nm - list symbols from object files.
nm [-a|--debug-syms] [-g|--extern-only] [-B]
[-C|--demangle] [-D|--dynamic] [-s|--print-armap]
[-p|--no-sort] [-r|--reverse-sort] [--size-sort]
[-u|--undefined-only] [-l|--line-numbers] [--help]
[--version] [-t radix|--radix=radix]
[-P|--portability] [-f format|--format=format]
GNU nm lists the symbols from object files objfile. If no
object files are given as arguments, nm assumes `a.out'.
The long and short forms of options, shown here as alternatives,
Precede each symbol by the name of the input file
where it was found, rather than identifying the input
file once only before all of its symbols.
Display debugger-only symbols; normally these are
-B The same as --format=bsd (for compatibility with
the MIPS nm).
Decode (demangle) low-level symbol names into userlevel
names. Besides removing any initial underscore
prepended by the system, this makes C++ function
Display the dynamic symbols rather than the normal
symbols. This is only meaningful for dynamic objects,
such as certain types of shared libraries.
Use the output format format, which can be ``bsd'',
``sysv'', or ``posix''. The default is ``bsd''.
Only the first character of format is significant;
it can be either upper or lower case.
Display only external symbols.
Sort symbols numerically by their addresses, not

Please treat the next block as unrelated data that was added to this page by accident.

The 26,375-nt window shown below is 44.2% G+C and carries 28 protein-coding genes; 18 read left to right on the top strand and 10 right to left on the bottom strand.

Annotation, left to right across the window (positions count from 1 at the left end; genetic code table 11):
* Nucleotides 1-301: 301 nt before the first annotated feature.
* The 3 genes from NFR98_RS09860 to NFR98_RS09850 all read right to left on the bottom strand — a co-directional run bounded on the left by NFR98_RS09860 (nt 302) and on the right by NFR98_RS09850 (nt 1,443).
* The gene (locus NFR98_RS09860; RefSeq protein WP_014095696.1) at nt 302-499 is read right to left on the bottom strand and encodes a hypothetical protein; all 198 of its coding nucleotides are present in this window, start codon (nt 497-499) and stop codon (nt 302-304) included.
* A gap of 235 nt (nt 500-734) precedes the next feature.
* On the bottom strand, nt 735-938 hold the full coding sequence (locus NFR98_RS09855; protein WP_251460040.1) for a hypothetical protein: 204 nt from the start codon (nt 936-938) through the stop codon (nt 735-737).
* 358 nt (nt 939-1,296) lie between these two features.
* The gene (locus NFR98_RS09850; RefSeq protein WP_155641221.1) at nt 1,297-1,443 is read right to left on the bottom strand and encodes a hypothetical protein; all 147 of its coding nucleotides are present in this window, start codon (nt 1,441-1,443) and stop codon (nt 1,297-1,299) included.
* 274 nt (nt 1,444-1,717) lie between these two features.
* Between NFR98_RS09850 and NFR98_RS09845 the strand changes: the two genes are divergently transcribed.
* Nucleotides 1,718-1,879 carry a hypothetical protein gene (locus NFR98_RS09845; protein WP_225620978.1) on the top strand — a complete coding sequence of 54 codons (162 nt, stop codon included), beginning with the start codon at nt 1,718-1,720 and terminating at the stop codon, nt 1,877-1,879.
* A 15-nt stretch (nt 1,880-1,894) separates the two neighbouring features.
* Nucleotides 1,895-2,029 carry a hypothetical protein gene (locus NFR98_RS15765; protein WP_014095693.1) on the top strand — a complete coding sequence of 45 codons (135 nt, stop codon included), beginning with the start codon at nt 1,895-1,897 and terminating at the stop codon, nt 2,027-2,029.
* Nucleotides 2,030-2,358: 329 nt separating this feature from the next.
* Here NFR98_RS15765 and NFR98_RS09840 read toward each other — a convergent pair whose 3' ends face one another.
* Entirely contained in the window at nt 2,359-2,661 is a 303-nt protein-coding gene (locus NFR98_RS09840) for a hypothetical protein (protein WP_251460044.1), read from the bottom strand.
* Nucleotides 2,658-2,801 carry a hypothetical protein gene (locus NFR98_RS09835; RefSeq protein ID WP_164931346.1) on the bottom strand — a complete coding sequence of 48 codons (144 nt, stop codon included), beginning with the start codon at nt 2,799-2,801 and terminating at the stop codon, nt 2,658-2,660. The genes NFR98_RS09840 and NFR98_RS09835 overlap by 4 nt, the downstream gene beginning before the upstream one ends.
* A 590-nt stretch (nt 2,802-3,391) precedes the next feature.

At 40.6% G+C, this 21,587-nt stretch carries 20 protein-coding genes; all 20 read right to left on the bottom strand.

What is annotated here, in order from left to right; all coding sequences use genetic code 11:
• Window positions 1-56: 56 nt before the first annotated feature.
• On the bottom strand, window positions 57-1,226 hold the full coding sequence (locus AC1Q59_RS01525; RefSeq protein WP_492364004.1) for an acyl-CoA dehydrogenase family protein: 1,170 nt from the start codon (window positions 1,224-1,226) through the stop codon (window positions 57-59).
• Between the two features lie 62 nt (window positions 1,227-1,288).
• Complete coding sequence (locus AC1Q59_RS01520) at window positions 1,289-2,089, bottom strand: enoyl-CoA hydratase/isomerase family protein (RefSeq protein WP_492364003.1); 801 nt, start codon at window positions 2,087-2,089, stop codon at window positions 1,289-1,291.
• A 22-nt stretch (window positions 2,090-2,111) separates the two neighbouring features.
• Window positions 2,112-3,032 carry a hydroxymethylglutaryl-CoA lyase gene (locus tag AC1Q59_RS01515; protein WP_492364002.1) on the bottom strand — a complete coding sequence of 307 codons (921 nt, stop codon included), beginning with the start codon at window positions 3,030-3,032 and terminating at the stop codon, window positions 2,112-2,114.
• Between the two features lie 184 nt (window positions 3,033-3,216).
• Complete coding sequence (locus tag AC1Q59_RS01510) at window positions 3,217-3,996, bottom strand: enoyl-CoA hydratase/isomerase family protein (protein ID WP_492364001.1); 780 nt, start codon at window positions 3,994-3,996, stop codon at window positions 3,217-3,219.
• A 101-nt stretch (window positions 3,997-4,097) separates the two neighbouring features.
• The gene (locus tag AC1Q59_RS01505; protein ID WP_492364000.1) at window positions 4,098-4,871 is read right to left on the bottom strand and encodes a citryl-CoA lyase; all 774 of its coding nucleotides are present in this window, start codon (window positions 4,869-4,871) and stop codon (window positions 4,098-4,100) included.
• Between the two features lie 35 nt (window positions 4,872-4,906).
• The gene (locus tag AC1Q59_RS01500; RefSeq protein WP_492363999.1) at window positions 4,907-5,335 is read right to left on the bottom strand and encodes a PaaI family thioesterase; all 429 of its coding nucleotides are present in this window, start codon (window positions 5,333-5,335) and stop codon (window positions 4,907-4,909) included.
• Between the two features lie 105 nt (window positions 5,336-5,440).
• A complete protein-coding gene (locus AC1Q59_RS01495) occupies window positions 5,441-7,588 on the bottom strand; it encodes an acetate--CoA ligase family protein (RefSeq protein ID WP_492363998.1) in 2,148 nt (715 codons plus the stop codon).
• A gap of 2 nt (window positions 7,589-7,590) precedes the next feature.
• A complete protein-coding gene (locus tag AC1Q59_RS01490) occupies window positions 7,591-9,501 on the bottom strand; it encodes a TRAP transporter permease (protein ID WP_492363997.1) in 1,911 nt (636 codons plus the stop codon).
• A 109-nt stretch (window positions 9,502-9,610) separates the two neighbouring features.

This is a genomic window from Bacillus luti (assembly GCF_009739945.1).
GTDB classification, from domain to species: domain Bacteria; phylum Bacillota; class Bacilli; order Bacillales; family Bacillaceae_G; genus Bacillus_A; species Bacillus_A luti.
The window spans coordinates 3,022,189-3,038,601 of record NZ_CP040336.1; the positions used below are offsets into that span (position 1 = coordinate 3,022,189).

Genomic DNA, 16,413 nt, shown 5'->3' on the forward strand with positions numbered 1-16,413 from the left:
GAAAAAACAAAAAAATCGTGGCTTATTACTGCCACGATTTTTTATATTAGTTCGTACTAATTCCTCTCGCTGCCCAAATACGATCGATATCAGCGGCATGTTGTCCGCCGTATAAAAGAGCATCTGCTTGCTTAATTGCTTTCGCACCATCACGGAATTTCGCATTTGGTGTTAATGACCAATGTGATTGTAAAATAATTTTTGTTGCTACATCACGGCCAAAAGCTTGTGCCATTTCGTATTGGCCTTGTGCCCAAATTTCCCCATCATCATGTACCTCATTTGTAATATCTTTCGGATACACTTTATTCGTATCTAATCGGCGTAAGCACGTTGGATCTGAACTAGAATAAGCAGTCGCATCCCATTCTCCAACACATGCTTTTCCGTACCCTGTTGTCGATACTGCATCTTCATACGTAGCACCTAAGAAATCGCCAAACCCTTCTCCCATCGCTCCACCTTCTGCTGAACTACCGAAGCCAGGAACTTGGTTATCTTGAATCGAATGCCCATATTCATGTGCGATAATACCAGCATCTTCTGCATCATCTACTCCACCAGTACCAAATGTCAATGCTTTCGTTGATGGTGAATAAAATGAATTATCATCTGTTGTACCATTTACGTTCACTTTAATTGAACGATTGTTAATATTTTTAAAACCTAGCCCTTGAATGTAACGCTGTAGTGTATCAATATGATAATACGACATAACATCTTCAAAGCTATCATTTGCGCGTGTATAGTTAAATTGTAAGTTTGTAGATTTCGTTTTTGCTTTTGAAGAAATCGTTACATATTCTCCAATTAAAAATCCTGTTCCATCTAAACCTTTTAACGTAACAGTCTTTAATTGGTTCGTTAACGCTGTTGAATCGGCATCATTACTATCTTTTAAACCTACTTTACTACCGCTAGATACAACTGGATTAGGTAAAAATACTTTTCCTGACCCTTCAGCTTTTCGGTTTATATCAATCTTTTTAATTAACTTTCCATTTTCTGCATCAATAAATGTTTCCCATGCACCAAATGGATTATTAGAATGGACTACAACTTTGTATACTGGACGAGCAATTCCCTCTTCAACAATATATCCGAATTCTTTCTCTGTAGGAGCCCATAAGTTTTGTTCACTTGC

alphabetically by their names.
Don't bother to sort the symbols in any order; just
print them in the order encountered.
Use the POSIX.2 standard output format instead of
the default format. Equivalent to ``-f posix''.
When listing symbols from archive members, include
the index: a mapping (stored in the archive by ar
or ranlib) of what modules contain definitions for
Reverse the sense of the sort (whether numeric or
alphabetic); let the last come first.
Sort symbols by size. The size is computed as the
difference between the value of the symbol and the
value of the symbol with the next higher value.
The size of the symbol is printed, rather than the
Use radix as the radix for printing the symbol values.
It must be ``d'' for decimal, ``o'' for octal,
or ``x'' for hexadecimal.
Specify an object code format other than your system's
default format. See objdump(1), for information
on listing available formats.
Display only undefined symbols (those external to
each object file).
For each symbol, use debugging information to try
to find a filename and line number. For a defined
symbol, look for the line number of the address of
the symbol. For an undefined symbol, look for the
line number of a relocation entry which refers to
the symbol. If line number information can be
found, print it after the other symbol information.
Show the version number of nm and exit.
--help Show a summary of the options to nm and exit.
`binutils' entry in info; The GNU Binary Utilities, Roland
H. Pesch (October 1991); ar(1), objdump(1), ranlib(1).
Copyright (c) 1991, 2000 Free Software Foundation, Inc.
This document is distributed under the terms of the GNU
Free Documentation License, version 1.1. That license is
described in the sources for this manual page, but it is
not displayed here in order to make this manual more consise.
Copies of this license can also be obtained from:
Free Software Foundation 5 November 1991 nm(1)
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